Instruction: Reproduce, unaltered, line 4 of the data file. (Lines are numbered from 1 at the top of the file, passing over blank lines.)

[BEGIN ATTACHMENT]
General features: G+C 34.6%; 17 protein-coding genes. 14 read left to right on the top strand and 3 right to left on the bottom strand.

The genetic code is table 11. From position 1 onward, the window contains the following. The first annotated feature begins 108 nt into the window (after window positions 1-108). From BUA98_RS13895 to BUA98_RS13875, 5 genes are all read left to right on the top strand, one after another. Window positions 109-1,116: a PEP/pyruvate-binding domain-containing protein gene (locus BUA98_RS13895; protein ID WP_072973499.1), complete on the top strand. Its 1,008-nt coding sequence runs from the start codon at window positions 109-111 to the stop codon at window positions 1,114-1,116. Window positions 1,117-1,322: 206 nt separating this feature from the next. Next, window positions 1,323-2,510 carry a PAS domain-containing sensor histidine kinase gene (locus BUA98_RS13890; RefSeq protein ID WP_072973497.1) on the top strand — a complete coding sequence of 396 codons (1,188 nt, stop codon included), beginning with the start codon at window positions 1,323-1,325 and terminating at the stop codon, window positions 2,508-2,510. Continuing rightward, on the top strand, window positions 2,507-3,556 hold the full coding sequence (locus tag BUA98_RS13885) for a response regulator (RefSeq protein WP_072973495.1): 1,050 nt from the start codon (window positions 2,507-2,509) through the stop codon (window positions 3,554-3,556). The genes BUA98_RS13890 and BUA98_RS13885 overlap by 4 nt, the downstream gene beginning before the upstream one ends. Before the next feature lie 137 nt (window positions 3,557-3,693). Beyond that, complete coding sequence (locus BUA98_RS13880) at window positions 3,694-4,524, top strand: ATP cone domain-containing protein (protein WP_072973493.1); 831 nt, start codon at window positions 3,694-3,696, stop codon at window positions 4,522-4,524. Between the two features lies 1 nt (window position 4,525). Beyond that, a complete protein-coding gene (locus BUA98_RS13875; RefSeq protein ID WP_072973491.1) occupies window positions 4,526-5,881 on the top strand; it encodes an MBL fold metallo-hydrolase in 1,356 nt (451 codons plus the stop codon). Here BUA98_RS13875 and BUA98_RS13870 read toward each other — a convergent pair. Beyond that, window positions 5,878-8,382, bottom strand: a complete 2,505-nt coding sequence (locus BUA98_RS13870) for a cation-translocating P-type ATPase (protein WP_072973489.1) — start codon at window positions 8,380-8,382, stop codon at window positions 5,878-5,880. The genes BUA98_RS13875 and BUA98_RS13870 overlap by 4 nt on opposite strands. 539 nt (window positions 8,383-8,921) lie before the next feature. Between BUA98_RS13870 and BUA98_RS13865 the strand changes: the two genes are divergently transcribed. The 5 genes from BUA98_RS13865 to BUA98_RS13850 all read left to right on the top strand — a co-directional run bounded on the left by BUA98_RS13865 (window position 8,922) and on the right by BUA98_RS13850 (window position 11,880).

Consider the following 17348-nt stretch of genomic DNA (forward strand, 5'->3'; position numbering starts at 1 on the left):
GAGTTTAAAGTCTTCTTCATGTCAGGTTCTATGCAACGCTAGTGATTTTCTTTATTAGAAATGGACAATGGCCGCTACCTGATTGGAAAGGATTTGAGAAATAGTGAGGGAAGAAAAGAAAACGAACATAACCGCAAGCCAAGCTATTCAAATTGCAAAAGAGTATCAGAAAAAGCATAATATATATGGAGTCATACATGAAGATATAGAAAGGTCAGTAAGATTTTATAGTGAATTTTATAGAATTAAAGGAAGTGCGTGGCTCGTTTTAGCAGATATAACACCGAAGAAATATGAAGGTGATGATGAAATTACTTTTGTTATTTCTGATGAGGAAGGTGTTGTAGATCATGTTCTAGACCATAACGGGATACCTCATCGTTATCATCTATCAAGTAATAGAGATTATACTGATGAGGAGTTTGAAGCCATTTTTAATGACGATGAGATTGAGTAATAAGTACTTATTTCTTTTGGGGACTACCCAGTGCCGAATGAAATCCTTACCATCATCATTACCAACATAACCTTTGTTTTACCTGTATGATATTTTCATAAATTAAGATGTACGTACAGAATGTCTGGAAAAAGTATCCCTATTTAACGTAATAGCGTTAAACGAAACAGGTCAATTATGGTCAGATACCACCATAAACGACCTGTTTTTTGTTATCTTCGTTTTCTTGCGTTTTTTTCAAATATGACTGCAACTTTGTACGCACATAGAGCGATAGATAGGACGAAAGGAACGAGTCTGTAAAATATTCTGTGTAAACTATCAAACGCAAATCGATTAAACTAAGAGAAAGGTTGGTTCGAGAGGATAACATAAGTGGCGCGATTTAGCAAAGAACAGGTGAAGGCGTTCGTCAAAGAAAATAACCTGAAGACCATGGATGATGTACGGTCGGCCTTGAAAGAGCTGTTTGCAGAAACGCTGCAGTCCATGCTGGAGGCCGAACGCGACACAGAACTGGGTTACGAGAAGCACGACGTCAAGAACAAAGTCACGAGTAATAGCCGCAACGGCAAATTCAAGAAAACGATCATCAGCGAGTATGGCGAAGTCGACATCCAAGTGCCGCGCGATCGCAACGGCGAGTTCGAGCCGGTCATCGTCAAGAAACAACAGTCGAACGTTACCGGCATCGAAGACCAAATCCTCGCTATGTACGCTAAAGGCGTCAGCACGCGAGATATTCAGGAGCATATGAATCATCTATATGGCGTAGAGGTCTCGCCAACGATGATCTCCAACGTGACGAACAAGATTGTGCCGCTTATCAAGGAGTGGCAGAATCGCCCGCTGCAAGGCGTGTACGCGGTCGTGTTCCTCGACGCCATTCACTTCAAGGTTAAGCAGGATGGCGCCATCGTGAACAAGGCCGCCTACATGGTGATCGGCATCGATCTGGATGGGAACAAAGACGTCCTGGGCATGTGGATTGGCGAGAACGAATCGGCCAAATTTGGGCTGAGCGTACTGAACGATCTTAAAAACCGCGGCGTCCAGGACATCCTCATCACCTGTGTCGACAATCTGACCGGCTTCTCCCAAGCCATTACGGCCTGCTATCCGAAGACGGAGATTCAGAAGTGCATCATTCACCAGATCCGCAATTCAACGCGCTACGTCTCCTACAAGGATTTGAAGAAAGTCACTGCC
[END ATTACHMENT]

GAGTTTAAAGTCTTCTTCATGTCAGGTTCTATGCAACGCTAGTGATTTTCTTTATTAGAAATGGACAATGGCCGCTACCTGATTGGAAAGGATTTGAGAAATAGTGAGGGAAGAAAAGAAAACGAACATAACCGCAAGCCAAGCTATTCAAATTGCAAAAGAGTATCAGAAAAAGCATAATATATATGGAGTCATACATGAAGATATAGAAAGGTCAGTAAGATTTTATAGTGAATTTTATAGAATTAAAGGAAGTGCGTGGCTCGTTTTAGCAGATATAACACCGAAGAAATATGAAGGTGATGATGAAATTACTTTTGTTATTTCTGATGAGGAAGGTGTTGTAGATCATGTTCTAGACCATAACGGGATACCTCATCGTTATCATCTATCAAGTAATAGAGATTATACTGATGAGGAGTTTGAAGCCATTTTTAATGACGATGAGATTGAGTAATAAGTACTTATTTCTTTTGGGGACTACCCAGTGCCGAATGAAATCCTTACCATCATCATTACCAACATAACCTTTGTTTTACCTGTATGATATTTTCATAAATTAAGATGTACGTACAGAATGTCTGGAAAAAGTATCCCTATTTAACGTAATAGCGTTAAACGAAACAGGTCAATTATGGTCAGATACCACCATAAACGACCTGTTTTTTGTTATCTTCGTTTTCTTGCGTTTTTTTCAAATATGACTGCAACTTTGTACGCACATAGAGCGATAGATAGGACGAAAGGAACGAGTCTGTAAAATATTCTGTGTAAACTATCAAACGCAAATCGATTAAACTAAGAGAAAGGTTGGTTCGAGAGGATAACATAAGTGGCGCGATTTAGCAAAGAACAGGTGAAGGCGTTCGTCAAAGAAAATAACCTGAAGACCATGGATGATGTACGGTCGGCCTTGAAAGAGCTGTTTGCAGAAACGCTGCAGTCCATGCTGGAGGCCGAACGCGACACAGAACTGGGTTACGAGAAGCACGACGTCAAGAACAAAGTCACGAGTAATAGCCGCAACGGCAAATTCAAGAAAACGATCATCAGCGAGTATGGCGAAGTCGACATCCAAGTGCCGCGCGATCGCAACGGCGAGTTCGAGCCGGTCATCGTCAAGAAACAACAGTCGAACGTTACCGGCATCGAAGACCAAATCCTCGCTATGTACGCTAAAGGCGTCAGCACGCGAGATATTCAGGAGCATATGAATCATCTATATGGCGTAGAGGTCTCGCCAACGATGATCTCCAACGTGACGAACAAGATTGTGCCGCTTATCAAGGAGTGGCAGAATCGCCCGCTGCAAGGCGTGTACGCGGTCGTGTTCCTCGACGCCATTCACTTCAAGGTTAAGCAGGATGGCGCCATCGTGAACAAGGCCGCCTACATGGTGATCGGCATCGATCTGGATGGGAACAAAGACGTCCTGGGCATGTGGATTGGCGAGAACGAATCGGCCAAATTTGGGCTGAGCGTACTGAACGATCTTAAAAACCGCGGCGTCCAGGACATCCTCATCACCTGTGTCGACAATCTGACCGGCTTCTCCCAAGCCATTACGGCCTGCTATCCGAAGACGGAGATTCAGAAGTGCATCATTCACCAGATCCGCAATTCAACGCGCTACGTCTCCTACAAGGATTTGAAGAAAGTCACTGCC